As predicted, the sudden paradigm shift and loss of focus spread to other, more prominent areas of the game; Grid 2 tanked hard, and Codemasters recycled the assets in just under a year for Grid: Autosport, which sold even less despite being the objectively better product and bringing cockpit camera back into the mix.

Need for Speed partners with Michael Bay

Enlisting the help of Criterion Games saw Need for Speed return to the forefront in 2010 after several dismal years experimenting with radical changes in direction, though the revival of the Hot Pursuit name and the use of the Burnout engine did little in the long run to prevent the ship from sinking; a once-storied franchise was clearly on its way out. However, while Need for Speed was dropping cylinders left and right, Electronic Arts as a company was literally rolling in cash, and as a bizarre attempt to re-invent their flagship arcade racing franchise for a fifth time, award-winning movie director Michael Bay was brought on as a design consultant for what would become Need for Speed: The Run, released in the fall of 2011.

Playing through The Run a few weeks ago, a task that can be completed from start to finish in a matter of about three hours, there are two distinct elements working against each other from the time you start the application, until the precise moment you exit the game for the final time and delete the pirated Mr. DJ copy from your hard drive. Remove one of those elements completely – and you can obviously guess which one from the subtitle of this section – and it’s easy to see the potential this game had.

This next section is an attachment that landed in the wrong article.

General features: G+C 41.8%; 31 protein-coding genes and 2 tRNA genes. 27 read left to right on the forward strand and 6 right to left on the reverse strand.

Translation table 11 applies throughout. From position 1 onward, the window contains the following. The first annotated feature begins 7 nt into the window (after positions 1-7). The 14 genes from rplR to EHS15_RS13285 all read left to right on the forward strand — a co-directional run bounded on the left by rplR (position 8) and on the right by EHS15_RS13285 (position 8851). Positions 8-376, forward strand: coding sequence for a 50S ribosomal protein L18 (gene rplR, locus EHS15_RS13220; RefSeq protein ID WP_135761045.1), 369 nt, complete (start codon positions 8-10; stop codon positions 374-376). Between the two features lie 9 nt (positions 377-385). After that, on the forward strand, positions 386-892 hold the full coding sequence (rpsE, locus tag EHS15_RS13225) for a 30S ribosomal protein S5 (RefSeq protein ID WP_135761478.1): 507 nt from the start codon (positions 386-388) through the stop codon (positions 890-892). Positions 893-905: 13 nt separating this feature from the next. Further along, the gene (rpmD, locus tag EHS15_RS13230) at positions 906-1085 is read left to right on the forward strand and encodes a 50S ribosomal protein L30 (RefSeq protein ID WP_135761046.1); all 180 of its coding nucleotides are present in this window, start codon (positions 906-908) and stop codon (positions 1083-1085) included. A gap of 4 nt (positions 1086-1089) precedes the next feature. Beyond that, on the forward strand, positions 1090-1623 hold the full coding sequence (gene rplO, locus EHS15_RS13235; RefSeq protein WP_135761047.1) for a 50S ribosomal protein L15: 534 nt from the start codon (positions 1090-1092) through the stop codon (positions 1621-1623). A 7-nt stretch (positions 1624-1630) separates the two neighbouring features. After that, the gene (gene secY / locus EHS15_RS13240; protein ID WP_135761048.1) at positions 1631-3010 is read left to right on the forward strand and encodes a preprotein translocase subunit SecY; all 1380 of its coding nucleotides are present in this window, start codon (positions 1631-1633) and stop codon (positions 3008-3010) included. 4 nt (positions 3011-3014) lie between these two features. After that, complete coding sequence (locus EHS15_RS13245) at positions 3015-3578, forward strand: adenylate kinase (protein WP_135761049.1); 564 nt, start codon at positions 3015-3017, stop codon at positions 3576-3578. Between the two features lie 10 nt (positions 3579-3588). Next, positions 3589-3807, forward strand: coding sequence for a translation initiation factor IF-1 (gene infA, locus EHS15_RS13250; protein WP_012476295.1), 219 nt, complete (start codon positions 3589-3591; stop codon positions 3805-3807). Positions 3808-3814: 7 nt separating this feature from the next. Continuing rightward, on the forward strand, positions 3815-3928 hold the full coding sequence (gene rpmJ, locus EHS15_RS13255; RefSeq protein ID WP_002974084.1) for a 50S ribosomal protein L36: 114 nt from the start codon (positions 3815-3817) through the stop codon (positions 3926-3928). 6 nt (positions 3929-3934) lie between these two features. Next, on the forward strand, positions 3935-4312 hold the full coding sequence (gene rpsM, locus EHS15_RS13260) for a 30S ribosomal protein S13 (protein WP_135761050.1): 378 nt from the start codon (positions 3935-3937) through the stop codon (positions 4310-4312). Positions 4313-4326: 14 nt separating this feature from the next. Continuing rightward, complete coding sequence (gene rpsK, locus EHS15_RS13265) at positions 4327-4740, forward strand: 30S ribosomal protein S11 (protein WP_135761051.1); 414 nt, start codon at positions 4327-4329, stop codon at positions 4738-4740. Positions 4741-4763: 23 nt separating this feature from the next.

On paper, The Run is an extremely cool concept. Bringing the point-to-point stages of the very first Need for Speed into the 21st century, The Run is essentially a cannonball run simulator with a spectacular list of cars only Electronic Arts would be able to afford the licenses to. There’s something hilarious yet completely awesome about ripping through the gorgeous Yosemite national park in a 2011 BMW GT3 entry; your avatar stopping every so often to pump his own gas at a Shell station while a small crowd gathers, confused yet awestruck at what is unfolding in front of them. Blasting past traffic at 300 km/h on a rural North Dakota road as a summer storm lurks over the horizon and gradually approaches with each passing stage, hauling ass out of Las Vegas and into a pitch black desert, or dueling with rivals on the Chicago freeway – which actually feels as expansive and bland as a suburban freeway would – there are moments in The Run that are just flat-out cool, and it doesn’t matter if it doesn’t make a whole lot of sense.